That Dove Beauty Sketch Thing and All That It Entails

So, just in case everyone on your facebook feed hasn’t shared the Dove Real Beauty Sketches campaign, here it is. I watched it and it made me tear up. But since Declan weaned and my hormones have been less than stable, I’ve been crying a lot so it doesn’t really say much. 

Predictably, there was backlash – just in the comments at the bottom of the page there is backlash. You cannot say the word “woman” and “beauty” in the same paragraph without the internets getting all uppity and everybody and their mother writing about it. So then everyone on my facebook feed posted this response. I don’t entirely disagree with her opinions. I appreciate that she had a balanced view of the campaign and pointed out both positives and negatives. She made me think more and changed some of my ideas.

This wasn’t the only blog to comment on the video. Just type “dove” into the search on your reader and you’ll get tons of opinions, both good and bad and mixed. I had two major reactions to the general thought that this is focusing on physical beauty and that physical beauty should not be important.

First, physical beauty matters. By saying this, I am not saying that we should all strive to be tall and thin and blue-eyed. I am saying that in every culture on this earth through every time since the dawn of human existence, physical appearance has mattered. There is nothing we can ever do to change that. We can change the way we feel about beauty, change the ideals of beauty, change the public perception of beauty, but we cannot in any way make it stop being of consequence to the human race. I don’t think we should. Our outward appearance is a part of each and every one of us. We can recognize that each person holds beauty, that the human form itself holds beauty, but we cannot entirely forget it.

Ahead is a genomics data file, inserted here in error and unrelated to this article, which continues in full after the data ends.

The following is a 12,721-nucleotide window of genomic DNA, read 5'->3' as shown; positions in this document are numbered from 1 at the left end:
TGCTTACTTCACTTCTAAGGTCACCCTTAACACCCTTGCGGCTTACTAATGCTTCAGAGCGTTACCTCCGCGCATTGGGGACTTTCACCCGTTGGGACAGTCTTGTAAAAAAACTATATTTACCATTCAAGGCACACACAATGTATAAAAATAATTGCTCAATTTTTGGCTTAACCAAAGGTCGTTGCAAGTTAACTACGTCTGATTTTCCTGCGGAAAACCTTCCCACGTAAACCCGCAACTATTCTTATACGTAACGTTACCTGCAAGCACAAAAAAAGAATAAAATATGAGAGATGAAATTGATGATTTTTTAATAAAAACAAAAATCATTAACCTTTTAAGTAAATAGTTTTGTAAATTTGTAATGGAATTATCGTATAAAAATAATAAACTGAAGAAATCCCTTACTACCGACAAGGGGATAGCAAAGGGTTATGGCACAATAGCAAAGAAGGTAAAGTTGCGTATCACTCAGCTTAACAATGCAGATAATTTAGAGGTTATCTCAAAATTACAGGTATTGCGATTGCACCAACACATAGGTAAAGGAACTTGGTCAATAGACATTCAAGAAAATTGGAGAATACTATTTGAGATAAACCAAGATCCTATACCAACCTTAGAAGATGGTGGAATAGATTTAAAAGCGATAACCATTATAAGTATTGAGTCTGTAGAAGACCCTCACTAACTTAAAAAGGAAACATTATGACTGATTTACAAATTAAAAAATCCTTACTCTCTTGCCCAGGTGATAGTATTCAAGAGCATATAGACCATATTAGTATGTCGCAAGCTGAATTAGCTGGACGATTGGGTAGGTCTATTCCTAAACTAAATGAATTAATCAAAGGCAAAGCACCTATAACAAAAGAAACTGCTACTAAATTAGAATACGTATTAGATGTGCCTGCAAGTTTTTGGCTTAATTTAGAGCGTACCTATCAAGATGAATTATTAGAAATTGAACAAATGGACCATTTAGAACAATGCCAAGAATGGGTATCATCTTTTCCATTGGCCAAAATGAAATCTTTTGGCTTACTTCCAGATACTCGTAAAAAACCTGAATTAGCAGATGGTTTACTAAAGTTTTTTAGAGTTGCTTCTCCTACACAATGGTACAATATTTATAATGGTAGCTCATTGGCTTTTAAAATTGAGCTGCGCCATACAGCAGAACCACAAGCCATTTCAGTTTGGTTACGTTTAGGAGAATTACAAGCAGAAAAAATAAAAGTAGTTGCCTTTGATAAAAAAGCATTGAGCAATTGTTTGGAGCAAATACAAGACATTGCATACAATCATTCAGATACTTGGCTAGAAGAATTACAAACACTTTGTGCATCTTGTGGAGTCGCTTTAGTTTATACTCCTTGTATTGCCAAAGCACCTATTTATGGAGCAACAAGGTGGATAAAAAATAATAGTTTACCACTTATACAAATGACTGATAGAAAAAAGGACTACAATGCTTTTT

Second, I am so damn tired of being told how to feel as a woman. I have struggled all my life, as I think many women have, to simultaneously recognize myself as beautiful and not let anyone know that I do so that I won’t be perceived as vain. While I think that the vast reach of the internet, especially bloggers (like myself, I know), has definitely upped the guilt factor for all people, and for women especially, this has always been the case. As women we are supposed to be physically attractive yet not care about physical appearance, we are supposed to be humble yet also strong and proud, we are supposed to support the men in our lives yet we are supposed to first help other women. It took me a very long time to look at myself and think, “hey, she looks good.” I’m not going to give that up because I’m supposed to think it doesn’t matter.

This is nothing new. The dreaded “mommy wars” rage on. I sat in a room full of women last night, women that I like, who I like spending time with, and I felt SO inferior. This was entirely on me. I was the only stay-at-home mom in the room. I know, I know, I do paid work, but for the most part, I take care of my kids. As I sat with them, I felt jealous, and stupid, and worthless. While this all went on in my own mind, it wasn’t without it’s outside influences.

Women are constantly being told what to do and how to feel in order to be “right” or “good.” I honestly feel that the comments on the Dove Beauty Sketches telling women that it is “uncomfortable” or that “…the message that we constantly receive is that girls are not valuable without beauty.” is just another way of telling women how to be and how to feel. If you value beauty, you are bad. You are not a real woman. You are not a feminist. You are not intelligent. You are hurting future generations of women.